Escalation Nation: Generals Pushing for Boots on the Ground
October 11, 2014
Jason Ditz / AntiWar.com &
With ISIS forces now within eight miles of Baghdad, the failure of the Pentagon's strategy has been exposed. Predictably, according to House Armed Services Committee chairman Rep. Buck McKeon, the generals in charge of the new US war in Iraq have been pushing hard for President Obama to agree to an outright ground invasion of the nation -- exactly what they wanted in the first place and exactly what the President promised the American people would never happen.
Rep. McKeon: Generals Want Ground Troops for Iraq War
Jason Ditz / AntiWar.com
(October 10, 2014) -- According to House Armed Services Committee chairman Rep. Buck McKeon (R -- CA), the generals in charge of the new US war in Iraq have been pushing hard for President Obama to agree to an outright ground invasion of the nation.
"Our military commanders have all laid out scenarios where we need more troops," McKeon insisted, adding that they have warned "if we don't put boots on the ground, we can't form the coalition."
Obama has been clashing semi-publicly with the Pentagon for about a month on the question of ground troops, as the president tries to insist an unpopular ground war is not even being considered, and generals continuing to treat it as all but inevitable.
Rep. McKeon is an outspoken hawk on the matter, but the fact that he is being used as a sounding board for the Pentagon's desires for escalation of the ISIS war is a sign that, despite the administration laying out the war as a many year campaign, the generals are getting itchy trigger fingers on adding the ground component.
Obama vs. Generals: Odierno Says ISIS War Needs Ground Troops
Jason Ditz / AntiWar.com
(September 17, 2014) -- President Obama's latest comments after his meeting with Centcom was pretty clear about his position of no combat operations being performed by US ground troops in Iraq, yet the Pentagon seems to continue to strongly disagree.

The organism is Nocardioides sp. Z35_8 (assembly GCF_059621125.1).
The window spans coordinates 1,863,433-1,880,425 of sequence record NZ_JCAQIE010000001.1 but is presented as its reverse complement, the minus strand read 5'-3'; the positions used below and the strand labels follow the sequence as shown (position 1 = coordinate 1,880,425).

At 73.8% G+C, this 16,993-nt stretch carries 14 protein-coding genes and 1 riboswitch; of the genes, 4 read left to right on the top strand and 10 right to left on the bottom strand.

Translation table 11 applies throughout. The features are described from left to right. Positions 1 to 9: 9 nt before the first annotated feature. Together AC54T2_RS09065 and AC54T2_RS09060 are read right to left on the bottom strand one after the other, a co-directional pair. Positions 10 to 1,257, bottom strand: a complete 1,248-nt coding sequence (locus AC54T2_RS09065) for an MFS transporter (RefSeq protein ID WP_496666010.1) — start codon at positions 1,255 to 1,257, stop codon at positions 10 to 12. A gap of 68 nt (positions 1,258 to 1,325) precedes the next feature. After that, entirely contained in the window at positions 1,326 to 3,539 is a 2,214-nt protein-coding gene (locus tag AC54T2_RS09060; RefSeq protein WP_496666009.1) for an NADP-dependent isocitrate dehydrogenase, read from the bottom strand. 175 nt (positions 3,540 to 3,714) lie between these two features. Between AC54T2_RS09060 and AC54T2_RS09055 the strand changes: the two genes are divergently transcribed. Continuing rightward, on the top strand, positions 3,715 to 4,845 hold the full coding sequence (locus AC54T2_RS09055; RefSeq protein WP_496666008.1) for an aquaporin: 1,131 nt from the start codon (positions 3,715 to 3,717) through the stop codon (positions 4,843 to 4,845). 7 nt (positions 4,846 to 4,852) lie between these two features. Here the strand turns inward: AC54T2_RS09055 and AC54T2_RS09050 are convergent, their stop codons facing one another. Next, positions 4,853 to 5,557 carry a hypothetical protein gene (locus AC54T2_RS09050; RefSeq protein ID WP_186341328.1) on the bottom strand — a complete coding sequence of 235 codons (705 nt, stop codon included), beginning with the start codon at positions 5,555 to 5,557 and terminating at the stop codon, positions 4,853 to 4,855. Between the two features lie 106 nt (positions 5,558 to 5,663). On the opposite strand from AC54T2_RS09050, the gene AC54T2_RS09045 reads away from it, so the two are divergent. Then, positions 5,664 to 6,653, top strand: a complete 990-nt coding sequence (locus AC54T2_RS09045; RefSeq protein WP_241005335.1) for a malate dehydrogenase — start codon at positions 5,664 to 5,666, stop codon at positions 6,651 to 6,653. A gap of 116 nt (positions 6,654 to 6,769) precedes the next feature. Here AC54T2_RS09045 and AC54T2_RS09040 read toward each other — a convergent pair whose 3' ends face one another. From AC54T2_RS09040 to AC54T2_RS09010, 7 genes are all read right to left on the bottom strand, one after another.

Following up on yesterday's comments by Joint Chiefs of Staff Chairman Gen. Martin Dempsey saying ground combat was possible, Army Chief Gen. Ray Odierno is now saying he believes the war will certainly require ground combat for any chance of success.
Gen. Odierno couched his position as one determined to keep ISIS from having a "safe haven" in Iraq or Syria, and demanded that Congress begin debates to reverse the sequestration spending caps, which Congress has basically been ignoring anyhow.
The reality is that the White House is already starting to shift the definition of "ground troops," and is admitting that, just as Dempsey said, those troops in Iraq are likely to take front-line positions. Officials are looking to likewise insist that special operations forces don't actually count as "ground troops" for the promise.
Obama's determination to keep the American public placated on the war, at least for the time being, by insisting that the war isn't as big as it obviously is going to be, is running up against the generals' desire to use the war as a platform for increased funding.
This risks an ongoing public struggle between the administration and the Pentagon on its rhetoric regarding the war, adding to confusion, some deliberate and some not, about what the war actually amounts to. The Pentagon tried to revise Odierno's comments, insisting he meant Iraqi ground troops. It is an obvious attempt to manage to different narratives, but not a particularly convincing one.
In Abu Ghraib, ISIS Fighters Eight Miles From Baghdad Airport
Jason Ditz / AntiWar.com
(October 10, 2014) -- Though it is still nominally controlled by the Iraqi military, the key Baghdad suburb of Abu Ghraib continues to have a significant ISIS presence, meaning the fighters are just eight miles away from the runways of Baghdad Airport.
It's not ISIS' first attempt at taking Abu Ghraib, as they made a serious push back in April which forced Iraq to close the notorious prison there. Yet with a US air war now underway, the situation could be quite different.
ISIS now not only has the anti-aircraft weapons the Saudis provided to various Syrian rebel factions, but also everything they looted in the takeover of Mosul. That means, just a stone's throw from the airport, they have shoulder-fired anti-aircraft missiles capable of downing the airliners.
That could be a game-changer for the US war in Iraq, as many of the ground troops deployed to Baghdad are nominally there to ensure control of the airport and the corridor between it and the US Embassy. That may not mean much if ISIS starts shooting down the planes.
US airstrikes in the area have focused on the outskirts of Ramadi and Fallujah, the major Anbar cities, but ISIS continues to advance down the highway, once again underscoring how little the war is accomplishing.
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